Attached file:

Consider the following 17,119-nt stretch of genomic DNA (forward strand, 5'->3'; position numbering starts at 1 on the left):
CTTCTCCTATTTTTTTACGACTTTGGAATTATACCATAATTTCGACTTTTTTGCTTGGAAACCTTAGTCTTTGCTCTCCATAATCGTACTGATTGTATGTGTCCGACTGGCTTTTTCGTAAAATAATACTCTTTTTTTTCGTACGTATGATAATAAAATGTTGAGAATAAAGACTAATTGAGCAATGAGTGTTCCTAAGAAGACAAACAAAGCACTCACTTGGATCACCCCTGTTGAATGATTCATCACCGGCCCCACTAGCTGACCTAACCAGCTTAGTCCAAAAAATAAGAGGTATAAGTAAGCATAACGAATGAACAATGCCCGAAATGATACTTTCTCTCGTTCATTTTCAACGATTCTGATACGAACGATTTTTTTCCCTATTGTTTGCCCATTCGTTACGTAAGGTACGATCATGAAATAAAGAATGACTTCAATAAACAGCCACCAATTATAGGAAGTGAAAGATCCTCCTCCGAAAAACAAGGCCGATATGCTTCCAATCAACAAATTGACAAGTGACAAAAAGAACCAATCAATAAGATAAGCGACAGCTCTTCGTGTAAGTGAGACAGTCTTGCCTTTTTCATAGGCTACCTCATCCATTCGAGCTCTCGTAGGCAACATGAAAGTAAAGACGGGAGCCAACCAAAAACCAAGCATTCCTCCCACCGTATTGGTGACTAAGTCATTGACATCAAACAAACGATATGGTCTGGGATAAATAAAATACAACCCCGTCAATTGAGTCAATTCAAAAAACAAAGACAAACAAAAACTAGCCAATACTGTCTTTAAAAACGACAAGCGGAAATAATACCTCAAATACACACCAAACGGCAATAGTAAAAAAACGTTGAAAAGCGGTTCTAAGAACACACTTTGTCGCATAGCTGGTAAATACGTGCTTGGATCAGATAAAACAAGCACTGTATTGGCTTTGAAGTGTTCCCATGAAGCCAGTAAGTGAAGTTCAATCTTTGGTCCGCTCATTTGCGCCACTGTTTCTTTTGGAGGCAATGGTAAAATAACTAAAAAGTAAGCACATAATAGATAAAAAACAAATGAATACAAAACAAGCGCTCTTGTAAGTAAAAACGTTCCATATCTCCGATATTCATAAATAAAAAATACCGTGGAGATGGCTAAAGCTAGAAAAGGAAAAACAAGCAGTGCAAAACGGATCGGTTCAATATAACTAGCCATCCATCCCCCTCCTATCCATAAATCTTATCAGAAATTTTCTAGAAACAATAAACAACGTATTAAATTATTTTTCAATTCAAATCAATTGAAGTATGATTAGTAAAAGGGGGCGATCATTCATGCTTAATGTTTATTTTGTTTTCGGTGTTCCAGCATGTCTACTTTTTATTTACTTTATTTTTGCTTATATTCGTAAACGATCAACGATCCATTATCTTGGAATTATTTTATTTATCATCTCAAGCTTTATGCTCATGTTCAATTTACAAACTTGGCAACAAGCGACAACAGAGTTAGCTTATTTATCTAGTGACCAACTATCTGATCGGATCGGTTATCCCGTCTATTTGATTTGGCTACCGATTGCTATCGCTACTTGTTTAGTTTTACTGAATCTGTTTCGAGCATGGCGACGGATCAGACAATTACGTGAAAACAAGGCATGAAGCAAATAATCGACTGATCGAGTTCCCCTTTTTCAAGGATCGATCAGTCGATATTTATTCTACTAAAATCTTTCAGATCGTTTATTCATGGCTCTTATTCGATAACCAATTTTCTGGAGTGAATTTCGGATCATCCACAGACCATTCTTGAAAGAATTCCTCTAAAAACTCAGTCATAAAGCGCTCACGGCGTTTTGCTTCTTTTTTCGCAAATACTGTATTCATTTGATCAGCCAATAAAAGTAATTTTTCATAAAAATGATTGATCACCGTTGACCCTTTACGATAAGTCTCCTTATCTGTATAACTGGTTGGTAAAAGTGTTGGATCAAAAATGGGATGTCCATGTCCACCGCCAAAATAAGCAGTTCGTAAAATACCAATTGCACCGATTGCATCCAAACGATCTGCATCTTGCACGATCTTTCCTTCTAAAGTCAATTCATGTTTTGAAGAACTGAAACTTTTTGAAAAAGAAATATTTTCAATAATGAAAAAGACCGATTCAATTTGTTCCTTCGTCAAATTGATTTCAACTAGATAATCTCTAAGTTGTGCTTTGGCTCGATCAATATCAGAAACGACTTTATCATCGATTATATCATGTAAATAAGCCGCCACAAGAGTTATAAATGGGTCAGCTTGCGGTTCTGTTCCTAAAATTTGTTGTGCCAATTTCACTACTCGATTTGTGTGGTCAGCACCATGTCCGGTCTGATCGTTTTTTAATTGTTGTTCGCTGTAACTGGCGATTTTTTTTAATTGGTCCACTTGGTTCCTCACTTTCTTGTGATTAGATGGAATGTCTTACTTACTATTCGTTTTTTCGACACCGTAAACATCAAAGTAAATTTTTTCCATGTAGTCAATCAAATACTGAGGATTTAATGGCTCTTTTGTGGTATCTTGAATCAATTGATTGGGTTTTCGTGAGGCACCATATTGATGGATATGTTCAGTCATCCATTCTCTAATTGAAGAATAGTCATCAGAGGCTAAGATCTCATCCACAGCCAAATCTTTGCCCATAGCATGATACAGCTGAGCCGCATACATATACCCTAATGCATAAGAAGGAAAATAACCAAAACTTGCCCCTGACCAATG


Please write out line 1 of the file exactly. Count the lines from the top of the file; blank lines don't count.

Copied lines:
Consider the following 17,119-nt stretch of genomic DNA (forward strand, 5'->3'; position numbering starts at 1 on the left):